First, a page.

President's Day Pondering

On this President’s Day in an important election year, it seems appropriate to search out our former executives and consult them about those shared qualities of inspired leadership that has led history to remember them, if not fondly, then at least with a modicum of admiration and respect. A recipe for a successful presidency might be discovered upon close inspection.

The most important ingredient in our presidential mélange is consultation with those who know more. George Washington first demonstrated his willingness to rely the expertise of others during the Revolutionary War, but it was during his presidency that he an example for administrations to come. By appointing both Thomas Jefferson, the leading anti-federalist politician, and Alexander Hamilton, the leading federalist, to his cabinet, Washington secured the services of two of the greatest minds in the revolutionary generation.

Abraham Lincoln would follow Washington’s example, calling to his cabinet his three main rivals for the Republican nomination Salmon Chase, who would run the treasury, Edward Bates, Lincoln’s Attorney General, and William Seward, whose management of the State Department would continue through the Johnson administration. It was a team of rivals, as Doris Kearns Goodwin tells us, and they managed to keep the Union together. When Presidents have chosen to surround themselves with experts and not cronies, the country has benefited from the collective synergy that resulted in creative and innovative solutions to government’s endless supply of problems.

A second ingredient necessary for presidential leadership is the ability to do what is unpopular. John Adams’ greatest accomplishment as president was abiding by Washington’s advice to avoid entanglement in the affairs of Europe. When the XYZ Affair became known throughout the country, an event Adams strenuously tried to prevent, the populous was clamoring for war with their former French allies to restore the honor of the young republic. Adams knew in his heart that open war with the French could not be sustained; it would have quote probably have led to the destruction of the United States. Adams in many ways sacrificed his second term in office to the unpopularity of his decision to stay out of war with France.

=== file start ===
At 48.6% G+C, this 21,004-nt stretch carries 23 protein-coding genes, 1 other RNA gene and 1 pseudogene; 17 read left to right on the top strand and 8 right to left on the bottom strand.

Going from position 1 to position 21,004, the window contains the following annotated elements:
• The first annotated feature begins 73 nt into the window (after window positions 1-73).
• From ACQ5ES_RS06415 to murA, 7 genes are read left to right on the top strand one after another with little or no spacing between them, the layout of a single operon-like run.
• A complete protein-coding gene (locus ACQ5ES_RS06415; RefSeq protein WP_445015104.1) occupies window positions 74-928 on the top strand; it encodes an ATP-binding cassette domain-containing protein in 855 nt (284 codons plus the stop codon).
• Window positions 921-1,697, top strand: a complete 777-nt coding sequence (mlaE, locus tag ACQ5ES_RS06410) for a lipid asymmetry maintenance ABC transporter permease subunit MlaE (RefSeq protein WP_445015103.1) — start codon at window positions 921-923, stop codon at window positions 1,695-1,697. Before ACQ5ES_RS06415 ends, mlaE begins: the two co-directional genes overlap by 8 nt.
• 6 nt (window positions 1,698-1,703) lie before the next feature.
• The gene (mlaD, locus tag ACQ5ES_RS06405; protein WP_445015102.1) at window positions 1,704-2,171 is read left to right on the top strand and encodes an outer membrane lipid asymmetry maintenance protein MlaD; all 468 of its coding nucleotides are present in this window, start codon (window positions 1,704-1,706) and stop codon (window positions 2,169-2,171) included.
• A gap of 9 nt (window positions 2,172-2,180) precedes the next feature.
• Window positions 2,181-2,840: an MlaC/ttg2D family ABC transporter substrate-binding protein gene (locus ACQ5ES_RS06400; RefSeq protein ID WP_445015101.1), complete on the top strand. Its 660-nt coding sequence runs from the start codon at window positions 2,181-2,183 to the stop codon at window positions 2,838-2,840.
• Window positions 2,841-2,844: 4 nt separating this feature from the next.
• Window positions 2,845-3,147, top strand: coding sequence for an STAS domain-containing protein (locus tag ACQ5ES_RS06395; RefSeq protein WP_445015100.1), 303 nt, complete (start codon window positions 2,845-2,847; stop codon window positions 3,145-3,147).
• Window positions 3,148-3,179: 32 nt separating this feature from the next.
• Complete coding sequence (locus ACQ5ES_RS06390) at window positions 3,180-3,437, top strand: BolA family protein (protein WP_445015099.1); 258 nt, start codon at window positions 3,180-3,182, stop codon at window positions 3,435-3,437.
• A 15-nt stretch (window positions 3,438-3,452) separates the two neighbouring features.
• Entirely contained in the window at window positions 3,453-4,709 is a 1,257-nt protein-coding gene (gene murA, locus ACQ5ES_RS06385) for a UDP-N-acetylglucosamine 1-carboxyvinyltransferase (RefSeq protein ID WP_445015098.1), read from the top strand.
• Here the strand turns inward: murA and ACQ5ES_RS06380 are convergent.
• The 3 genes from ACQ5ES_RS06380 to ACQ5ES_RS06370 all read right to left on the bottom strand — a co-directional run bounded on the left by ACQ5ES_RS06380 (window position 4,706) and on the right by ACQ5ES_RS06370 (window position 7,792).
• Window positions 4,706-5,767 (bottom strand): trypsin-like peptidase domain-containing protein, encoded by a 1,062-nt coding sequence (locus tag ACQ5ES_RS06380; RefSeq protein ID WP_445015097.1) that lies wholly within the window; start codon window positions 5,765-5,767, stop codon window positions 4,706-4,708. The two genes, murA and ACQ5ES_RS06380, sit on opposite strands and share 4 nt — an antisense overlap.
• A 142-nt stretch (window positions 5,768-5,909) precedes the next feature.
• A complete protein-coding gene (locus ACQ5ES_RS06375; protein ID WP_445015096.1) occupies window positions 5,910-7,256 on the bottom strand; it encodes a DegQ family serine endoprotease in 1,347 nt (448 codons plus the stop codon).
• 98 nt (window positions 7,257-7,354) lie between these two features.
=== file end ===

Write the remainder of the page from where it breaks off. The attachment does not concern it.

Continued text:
A final ingredient to complete the recipe for presidential leadership is audacity, for bold decision made for the good of the country can ensure a presidential legacy and secure the future of the country. Thomas Jefferson’s decision to purchase Louisiana from Napoleon, a decision whose constitutionality even Jefferson himself questioned, was bold as brass. Doubling the size of the new republic, Jefferson’s purchase secured the future of both the nation and the federal government.

When Ronald Reagan warned cold warriors not “to ignore the facts of history and the aggressive impulses of an evil empire,” referring to the Soviet Union, it was seen by supporters of Henry Kissinger’s détente policy as rash and reckless. The audacity of Reagan’s challenge resulted in the most important arms negotiations in which the USA and the USSR would ever engage. Ultimately, it would end the Cold War and lead to the downfall of the Soviet empire.

Combine one part consultation with an equal measure of the willingness to be unpopular and sprinkle with a pinch pf audacity. Add to the mix a healthy respect for the Constitution, and you have the recipe for presidential leadership. So during this election year, let us vote our consciences, as each and every voter seeks the candidate who offers the best mix of qualities that define presidential leadership.

On March 4, 1801 John Adams left Washington, DC under cover of darkness to make way to his friend and political opponent Thomas Jefferson. The peaceful transfer of power between the two rival parties was a moment almost unheard of in human history. No matter who is elected as the forty-fourth president of the United States, we have the assurance that our Constitution guarantees a smooth transition into the future.